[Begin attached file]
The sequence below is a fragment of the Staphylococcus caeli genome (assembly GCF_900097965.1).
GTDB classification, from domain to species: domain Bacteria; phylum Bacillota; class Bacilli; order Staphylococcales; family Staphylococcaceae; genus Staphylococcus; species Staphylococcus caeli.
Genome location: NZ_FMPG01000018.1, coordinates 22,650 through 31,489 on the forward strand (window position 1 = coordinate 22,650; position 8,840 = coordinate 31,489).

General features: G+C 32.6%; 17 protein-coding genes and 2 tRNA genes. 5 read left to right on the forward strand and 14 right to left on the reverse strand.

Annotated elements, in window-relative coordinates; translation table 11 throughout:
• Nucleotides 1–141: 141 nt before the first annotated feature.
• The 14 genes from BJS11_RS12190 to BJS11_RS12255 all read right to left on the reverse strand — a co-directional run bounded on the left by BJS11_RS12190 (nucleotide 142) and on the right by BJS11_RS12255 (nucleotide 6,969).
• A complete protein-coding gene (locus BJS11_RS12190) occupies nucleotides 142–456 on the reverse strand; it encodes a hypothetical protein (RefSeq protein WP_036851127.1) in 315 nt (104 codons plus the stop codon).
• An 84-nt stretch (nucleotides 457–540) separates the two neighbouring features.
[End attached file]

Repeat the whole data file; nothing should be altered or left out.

The sequence below is a fragment of the Staphylococcus caeli genome (assembly GCF_900097965.1).
GTDB classification, from domain to species: domain Bacteria; phylum Bacillota; class Bacilli; order Staphylococcales; family Staphylococcaceae; genus Staphylococcus; species Staphylococcus caeli.
Genome location: NZ_FMPG01000018.1, coordinates 22,650 through 31,489 on the forward strand (window position 1 = coordinate 22,650; position 8,840 = coordinate 31,489).

General features: G+C 32.6%; 17 protein-coding genes and 2 tRNA genes. 5 read left to right on the forward strand and 14 right to left on the reverse strand.

Annotated elements, in window-relative coordinates; translation table 11 throughout:
• Nucleotides 1–141: 141 nt before the first annotated feature.
• The 14 genes from BJS11_RS12190 to BJS11_RS12255 all read right to left on the reverse strand — a co-directional run bounded on the left by BJS11_RS12190 (nucleotide 142) and on the right by BJS11_RS12255 (nucleotide 6,969).
• A complete protein-coding gene (locus BJS11_RS12190) occupies nucleotides 142–456 on the reverse strand; it encodes a hypothetical protein (RefSeq protein WP_036851127.1) in 315 nt (104 codons plus the stop codon).
• An 84-nt stretch (nucleotides 457–540) separates the two neighbouring features.